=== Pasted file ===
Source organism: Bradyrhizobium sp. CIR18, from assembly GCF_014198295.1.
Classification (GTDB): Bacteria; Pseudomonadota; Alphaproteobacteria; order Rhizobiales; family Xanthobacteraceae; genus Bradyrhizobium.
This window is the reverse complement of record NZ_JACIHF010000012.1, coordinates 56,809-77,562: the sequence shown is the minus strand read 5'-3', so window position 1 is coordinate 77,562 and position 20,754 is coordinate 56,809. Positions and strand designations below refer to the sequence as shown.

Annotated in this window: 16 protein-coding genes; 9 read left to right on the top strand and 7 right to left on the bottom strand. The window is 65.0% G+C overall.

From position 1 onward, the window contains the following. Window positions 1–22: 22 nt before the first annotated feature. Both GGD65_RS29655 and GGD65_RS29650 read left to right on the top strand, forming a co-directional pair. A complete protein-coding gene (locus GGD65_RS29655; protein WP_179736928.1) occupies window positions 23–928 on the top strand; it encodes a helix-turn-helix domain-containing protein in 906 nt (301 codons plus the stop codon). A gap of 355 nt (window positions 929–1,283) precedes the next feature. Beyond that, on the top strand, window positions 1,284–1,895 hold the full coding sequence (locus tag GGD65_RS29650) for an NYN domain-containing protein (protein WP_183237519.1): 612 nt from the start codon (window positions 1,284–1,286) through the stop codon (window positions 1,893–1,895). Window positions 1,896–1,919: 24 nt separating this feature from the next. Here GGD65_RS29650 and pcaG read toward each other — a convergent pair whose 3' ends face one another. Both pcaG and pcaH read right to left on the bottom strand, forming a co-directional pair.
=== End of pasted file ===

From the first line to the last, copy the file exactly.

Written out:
Source organism: Bradyrhizobium sp. CIR18, from assembly GCF_014198295.1.
Classification (GTDB): Bacteria; Pseudomonadota; Alphaproteobacteria; order Rhizobiales; family Xanthobacteraceae; genus Bradyrhizobium.
This window is the reverse complement of record NZ_JACIHF010000012.1, coordinates 56,809-77,562: the sequence shown is the minus strand read 5'-3', so window position 1 is coordinate 77,562 and position 20,754 is coordinate 56,809. Positions and strand designations below refer to the sequence as shown.

Annotated in this window: 16 protein-coding genes; 9 read left to right on the top strand and 7 right to left on the bottom strand. The window is 65.0% G+C overall.

From position 1 onward, the window contains the following. Window positions 1–22: 22 nt before the first annotated feature. Both GGD65_RS29655 and GGD65_RS29650 read left to right on the top strand, forming a co-directional pair. A complete protein-coding gene (locus GGD65_RS29655; protein WP_179736928.1) occupies window positions 23–928 on the top strand; it encodes a helix-turn-helix domain-containing protein in 906 nt (301 codons plus the stop codon). A gap of 355 nt (window positions 929–1,283) precedes the next feature. Beyond that, on the top strand, window positions 1,284–1,895 hold the full coding sequence (locus tag GGD65_RS29650) for an NYN domain-containing protein (protein WP_183237519.1): 612 nt from the start codon (window positions 1,284–1,286) through the stop codon (window positions 1,893–1,895). Window positions 1,896–1,919: 24 nt separating this feature from the next. Here GGD65_RS29650 and pcaG read toward each other — a convergent pair whose 3' ends face one another. Both pcaG and pcaH read right to left on the bottom strand, forming a co-directional pair.